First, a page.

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PubMed 20974584


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Title: A long-term follow-up study of 18 patients with sporadic hemiplegic migraine.

Authors: Anine H Stam, Mark A Louter, Joost Haan, Boukje de Vries, Arn M J M Van Den Maagdenberg, Rune R Frants, Michel D Ferrari, Gisela M Terwindt

Journal, date & volume: Cephalalgia, 2011 Jan , 31, 199-205

PubMed link: http://www.ncbi.nlm.nih.gov/pubmed/20974584


Abstract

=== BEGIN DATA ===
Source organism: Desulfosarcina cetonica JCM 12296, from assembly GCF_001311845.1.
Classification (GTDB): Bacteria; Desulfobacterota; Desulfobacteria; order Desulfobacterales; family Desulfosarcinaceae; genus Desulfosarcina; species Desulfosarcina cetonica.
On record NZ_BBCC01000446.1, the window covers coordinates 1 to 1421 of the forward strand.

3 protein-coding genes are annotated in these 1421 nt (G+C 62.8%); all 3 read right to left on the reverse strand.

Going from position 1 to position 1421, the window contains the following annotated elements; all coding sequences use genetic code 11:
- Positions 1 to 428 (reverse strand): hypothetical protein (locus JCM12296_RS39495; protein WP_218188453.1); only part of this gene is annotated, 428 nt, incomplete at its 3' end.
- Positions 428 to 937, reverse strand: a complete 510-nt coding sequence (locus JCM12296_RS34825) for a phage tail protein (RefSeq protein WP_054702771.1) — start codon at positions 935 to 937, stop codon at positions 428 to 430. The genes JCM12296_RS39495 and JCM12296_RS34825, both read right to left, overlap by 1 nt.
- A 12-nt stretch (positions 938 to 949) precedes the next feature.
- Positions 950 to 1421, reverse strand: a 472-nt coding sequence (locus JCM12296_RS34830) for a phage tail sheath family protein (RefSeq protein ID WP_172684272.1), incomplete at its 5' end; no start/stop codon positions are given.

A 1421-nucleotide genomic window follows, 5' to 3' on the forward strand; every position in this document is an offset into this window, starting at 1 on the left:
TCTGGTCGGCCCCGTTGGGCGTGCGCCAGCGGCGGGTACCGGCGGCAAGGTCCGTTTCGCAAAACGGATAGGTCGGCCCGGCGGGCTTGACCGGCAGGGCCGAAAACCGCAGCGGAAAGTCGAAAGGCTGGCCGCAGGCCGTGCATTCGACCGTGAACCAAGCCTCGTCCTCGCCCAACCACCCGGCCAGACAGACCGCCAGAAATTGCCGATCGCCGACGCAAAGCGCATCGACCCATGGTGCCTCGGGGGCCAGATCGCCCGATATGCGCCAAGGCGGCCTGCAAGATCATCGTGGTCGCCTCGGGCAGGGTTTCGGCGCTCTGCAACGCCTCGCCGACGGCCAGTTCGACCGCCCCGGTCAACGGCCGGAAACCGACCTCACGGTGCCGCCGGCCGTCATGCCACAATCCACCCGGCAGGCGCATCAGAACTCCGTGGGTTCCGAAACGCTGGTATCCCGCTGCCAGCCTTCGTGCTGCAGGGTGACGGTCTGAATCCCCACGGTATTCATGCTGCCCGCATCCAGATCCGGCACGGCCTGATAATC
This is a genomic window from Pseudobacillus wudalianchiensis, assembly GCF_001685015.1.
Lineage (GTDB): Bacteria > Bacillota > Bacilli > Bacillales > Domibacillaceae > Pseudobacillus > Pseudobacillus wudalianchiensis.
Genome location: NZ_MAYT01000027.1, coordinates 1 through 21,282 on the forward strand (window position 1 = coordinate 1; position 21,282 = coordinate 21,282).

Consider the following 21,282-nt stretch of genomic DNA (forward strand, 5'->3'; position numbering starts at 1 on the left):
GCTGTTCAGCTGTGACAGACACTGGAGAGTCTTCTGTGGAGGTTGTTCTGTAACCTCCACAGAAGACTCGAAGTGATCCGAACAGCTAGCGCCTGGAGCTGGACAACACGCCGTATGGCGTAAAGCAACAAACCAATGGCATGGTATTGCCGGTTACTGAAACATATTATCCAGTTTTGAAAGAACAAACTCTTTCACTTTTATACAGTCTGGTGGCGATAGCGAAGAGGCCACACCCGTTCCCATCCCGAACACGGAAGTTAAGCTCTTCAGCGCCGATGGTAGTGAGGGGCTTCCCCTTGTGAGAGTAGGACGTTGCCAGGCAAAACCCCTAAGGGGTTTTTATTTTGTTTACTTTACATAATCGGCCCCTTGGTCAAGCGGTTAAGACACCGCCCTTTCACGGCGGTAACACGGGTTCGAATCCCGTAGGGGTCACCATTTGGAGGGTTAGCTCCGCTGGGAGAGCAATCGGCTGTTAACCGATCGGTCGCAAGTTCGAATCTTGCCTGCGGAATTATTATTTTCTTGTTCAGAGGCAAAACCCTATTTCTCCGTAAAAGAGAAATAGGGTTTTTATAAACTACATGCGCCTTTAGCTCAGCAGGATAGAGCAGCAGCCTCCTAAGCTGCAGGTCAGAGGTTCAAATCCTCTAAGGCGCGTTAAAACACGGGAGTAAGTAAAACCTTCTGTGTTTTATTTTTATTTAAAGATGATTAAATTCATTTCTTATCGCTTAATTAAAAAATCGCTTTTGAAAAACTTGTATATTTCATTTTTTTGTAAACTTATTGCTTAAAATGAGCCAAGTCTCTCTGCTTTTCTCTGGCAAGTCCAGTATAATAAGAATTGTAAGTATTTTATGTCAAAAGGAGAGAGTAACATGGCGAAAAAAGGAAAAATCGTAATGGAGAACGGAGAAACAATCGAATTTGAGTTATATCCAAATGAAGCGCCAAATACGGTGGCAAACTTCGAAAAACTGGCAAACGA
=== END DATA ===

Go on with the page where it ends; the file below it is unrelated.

Our objective was to study the long-term prognosis of sporadic hemiplegic migraine (SHM).We performed a longitudinal follow-up study in 18 patients who were diagnosed with SHM between 1993 and 1996. Follow-up time between the first and second survey ranged from nine to 14 years. These patients were included as part of a genetic study in which we systematically analysed the role of the three known familial hemiplegic migraine (FHM) genes.In 12 out of 18 patients the clinical diagnosis was unchanged. In two of the six remaining patients the attacks were no longer associated with hemiplegia; one of them had an ATP1A2 gene mutation (E120A). In the four other patients, the diagnosis changed into FHM, because a family member had developed hemiplegic migraine since the initial diagnosis was made. In two of the four patients a mutation was demonstrated (CACNA1A [R583Q] and ATP1A2 [R834X]).This study shows that the diagnosis of SHM changes into FHM in a considerable percentage of patients (22% [4 of 18]), almost a decade after the initial diagnosis. This indicates that a careful follow-up of SHM patients and their families is advisable for optimal care and counseling. Diagnostic screening of FHM genes in SHM patients can be of value. Our genetic and clinical follow-up studies reinforce the evidence that FHM and SHM are part of the same spectrum of migraine.